The Missouri Miner

Missouri S&T's Student Newspaper
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EST. 1915

Miner Advice - Managing Your Money

Question

“Dear Josephine Miner,

I have blown through my first semester budget and there is still 5 weeks left of school. How do I better prepare myself for the next spring semester?

Sincerely, William”

Answer

Dear William,

It can be very easy for many students to blow through money and spend outside of their means. The best method to manage money is to create a budget at the beginning of each semester. Make sure to budget the necessitates first, then budget for fun. For example, make sure housing, food, gas, school, and necessary school supplies are covered, then budget for fun activities, clothes, movies, etc. Determine how much you can spend a semester, then break it down into how much a month and maybe even weekly or bi-weekly. When first writing a budget, it is hard to really understand how much one spends on certain things. If it isn’t clear how much should be budgeted, it is better to over budget than under budget for the necessities. Not only does a budget need to get created, but it should be checked regularly, weekly or biweekly, to ensure that it is working and gives an opportunity to make changes to the budget.

Some tips to help save money on the necessities is to not buy new textbooks, if possible, but to borrow, rent, or buy used. Ask upper-classmen friends to rent from them; they are more willing to drastically discount the renting or reselling fee. Also, try looking for the book online or splitting the cost of the book with a group of classmates. Another tip is to avoid distance courses. Distance courses cost three times as much as a normal class. Also, if possible try to take notes on google doc or Microsoft word instead of spending money on writing utensils, papers, and other potentially unnecessary school supplies.

Another area that student’s heavily spend money on is living and food expenses. When looking for housing on-campus, compare prices that fit within a personal budget from the following website: https://reslife.mst.edu/livingoptions/residencehallrates/. If not living on-campus, consider living a little farther from campus to find cheaper apartments or houses. If money is very tight, ask for a roommate in an apartment or a house. Getting an education is more important than a room alone, and in the long run it will only be for four to five years. If living off-campus, don’t grocery shop hungry or else over shopping is bound to happen with hungry eyes. When shopping, buy off brand when possible and in bulk. It tends to be cheaper. Also, try to cook meals with others. It is cheaper than cooking for one. Also, limit going out to eat; eating out is more expensive than eating in. If eating out, take advantage or restaurant specials and try to go to restaurants that have student discounts.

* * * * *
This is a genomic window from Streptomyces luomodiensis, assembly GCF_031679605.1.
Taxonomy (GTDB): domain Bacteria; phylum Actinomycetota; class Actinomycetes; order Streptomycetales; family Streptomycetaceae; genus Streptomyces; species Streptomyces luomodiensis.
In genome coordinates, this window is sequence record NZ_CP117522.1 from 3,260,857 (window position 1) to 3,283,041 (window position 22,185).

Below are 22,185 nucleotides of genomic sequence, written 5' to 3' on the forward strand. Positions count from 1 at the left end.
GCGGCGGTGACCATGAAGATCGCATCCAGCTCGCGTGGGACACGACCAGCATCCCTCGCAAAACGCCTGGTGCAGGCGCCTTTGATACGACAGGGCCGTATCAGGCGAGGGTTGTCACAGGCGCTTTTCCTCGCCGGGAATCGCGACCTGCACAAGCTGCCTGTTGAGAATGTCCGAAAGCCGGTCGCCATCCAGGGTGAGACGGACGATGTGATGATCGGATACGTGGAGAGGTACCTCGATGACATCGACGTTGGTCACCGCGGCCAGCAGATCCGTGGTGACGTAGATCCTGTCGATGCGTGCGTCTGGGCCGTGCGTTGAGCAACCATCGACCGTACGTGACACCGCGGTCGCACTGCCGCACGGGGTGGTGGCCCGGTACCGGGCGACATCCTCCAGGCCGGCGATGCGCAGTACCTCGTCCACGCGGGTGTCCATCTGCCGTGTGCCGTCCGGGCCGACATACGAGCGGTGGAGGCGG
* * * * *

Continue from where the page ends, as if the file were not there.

Don’t forget to take advantage of the student facilities on campus. There is no need to spend money on a gym membership when MS&T has a full gym available to students already included in student tuition. Plus, the gym was just renovated and is much more accommodating to all types of workouts. Another facility to utilize is student health. If students find themselves under the weather or need more generic medicine, utilize student health because MS&T student tuition pays for it. However, in cases of serious injury or illness, please go to the hospital. In cases like minor injuries or illness, the student health center is well equipped to handle these situations.

Lastly, schedule an appointment with the MS&T financial advisors for expert advice on finances and visit the Miner Money Management webpage located at https://sfa.mst.edu/ for some more tips. Readers in need of advice please email any questions to miner@mst.edu.

Sincerely, Josephine Miner

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